Wednesday, August 17, 2011

Artisan Bread

If you are like me, you like bread. No, let me rephrase. You love bread. All bread in all its forms. And if you're like me, homemade breads ring your bell. Well, the only problem with that is that homemade bread takes a lot of work. Or it did, until this recipe came along! (If you want to see the original, go here.)
Ingredients: 3 cups lukewarm water, 1-1/2 tablespoons granulated fast acting yeast (2 packets), 1-1/2 tablespoons kosher or other coarse salt, 6-1/2 cups unsifted, unbleached all purpose white flour
Directions: Warm up the water to 100 degrees. Add yeast and salt to the water and put it in a 5 quart container that has a lid. Mix in the flour all at once. With a wooden spoon. It's done being mixed when everything is uniformly moist. The dough will be wet and loose and this should take like 90 seconds. Put the lid on the container but don't seal it. A tiny bit of air circulation will help the dough rise. Allow the mix to rise at room temperature until the dough begins to collapse, about 2 hours. If you let it rise longer it won't hurt the dough, so no worries. Then put the dough in the fridge for at least 3 hours or overnight. Put a piece of parchment paper down. Divide your dough into 1 pound pieces (about the size of a grapefruit). Your mix should make about 4 loaves. Gently stretch the surface of the dough around the bottom on all four sides, rotating the ball as you go. Put flour on your hands if it gets too sticky. The top of the dough should be smooth and tight. Put the dough on the parchment paper. Let the loaves rise for 30-40 minutes. Preheat a baking stone on the middle rack of the oven for at least 20 minutes at 450 degrees. Put a container on the bottom rack with water in it. This will help keep the dough moist and beautiful and amazing. (If you don't have a baking stone, you can use a baking sheet, but you will not get the crisp crust on the bottom. You will still have a great loaf of bread.) Dust the loaf with a little flour and slit the top of the loaves with a knife. This helps the loaves "bloom" in the oven. Bake at 450 F for about 30 - 35 minutes, depending on the size of your loaf. Make sure the crust is a deep golden brown. When you remove the loaf from the oven, you will hear it crackle for a while. In baking terms, this is called "sing" and it is exactly what you want. Allow the bread to cool for the best flavor and texture. It's tempting to eat it when it's warm, and that's fine, but the texture is better after the bread has cooled. Store the remaining dough in the refrigerator in your lidded (with a hole punched in the top) container and use for up to 14 days. Every day your bread will improve in flavor. Cut off and shape more loaves as you need them. When your dough is gone, don't clean the container. Go ahead and mix another batch - the remaining bits of dough will contribute flavor to the next batch, much like a sourdough starter does! Bread is best eaten the day it is baked. Leftover baked bread is best stored at room temperature, unwrapped. Simply place the cut side of the bread on plate or counter. If your bread is gummy on the inside, try either increasing the amount of flour by 1/4 cup and/or increasing the baking time by 5-10 minutes.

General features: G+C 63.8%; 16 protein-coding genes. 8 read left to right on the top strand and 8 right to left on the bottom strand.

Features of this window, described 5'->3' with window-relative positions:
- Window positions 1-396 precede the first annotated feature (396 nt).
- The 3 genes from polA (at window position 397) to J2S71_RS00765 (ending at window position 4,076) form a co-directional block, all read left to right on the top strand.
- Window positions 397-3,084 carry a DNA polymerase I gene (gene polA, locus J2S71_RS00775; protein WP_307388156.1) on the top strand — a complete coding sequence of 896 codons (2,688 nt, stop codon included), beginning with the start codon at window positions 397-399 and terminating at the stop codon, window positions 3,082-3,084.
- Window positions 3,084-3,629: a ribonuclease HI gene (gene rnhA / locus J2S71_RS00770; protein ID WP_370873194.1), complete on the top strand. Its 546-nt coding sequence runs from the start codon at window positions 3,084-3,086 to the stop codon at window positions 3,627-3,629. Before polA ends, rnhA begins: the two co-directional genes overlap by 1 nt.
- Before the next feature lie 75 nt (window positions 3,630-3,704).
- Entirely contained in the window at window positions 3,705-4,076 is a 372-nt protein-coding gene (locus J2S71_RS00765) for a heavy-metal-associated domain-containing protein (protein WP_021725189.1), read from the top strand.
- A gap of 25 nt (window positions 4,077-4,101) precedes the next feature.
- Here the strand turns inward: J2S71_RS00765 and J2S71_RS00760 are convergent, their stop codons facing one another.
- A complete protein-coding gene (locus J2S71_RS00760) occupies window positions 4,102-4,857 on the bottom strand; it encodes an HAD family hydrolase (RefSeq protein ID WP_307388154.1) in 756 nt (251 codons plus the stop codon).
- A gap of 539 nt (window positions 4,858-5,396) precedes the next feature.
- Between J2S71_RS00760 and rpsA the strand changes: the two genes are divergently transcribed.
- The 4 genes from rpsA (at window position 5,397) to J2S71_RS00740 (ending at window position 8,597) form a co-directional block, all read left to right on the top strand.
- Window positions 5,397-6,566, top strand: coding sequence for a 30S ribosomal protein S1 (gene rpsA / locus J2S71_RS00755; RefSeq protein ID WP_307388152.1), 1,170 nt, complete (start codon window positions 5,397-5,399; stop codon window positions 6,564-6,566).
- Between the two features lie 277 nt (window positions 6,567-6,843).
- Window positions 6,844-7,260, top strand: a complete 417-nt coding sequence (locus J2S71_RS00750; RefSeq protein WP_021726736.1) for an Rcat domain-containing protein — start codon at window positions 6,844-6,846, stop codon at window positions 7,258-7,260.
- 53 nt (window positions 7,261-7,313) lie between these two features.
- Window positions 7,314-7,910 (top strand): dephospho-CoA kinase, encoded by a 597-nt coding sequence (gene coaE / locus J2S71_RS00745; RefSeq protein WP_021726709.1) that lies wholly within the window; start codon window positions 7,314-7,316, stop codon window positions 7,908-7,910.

1 comment:

  1. You are a genius.

    Thanks for linking up at Tea-Time Thursdays @ Kreative Korner. Your post added to the celebration. Party for this week is going on now. Hope to see you there.


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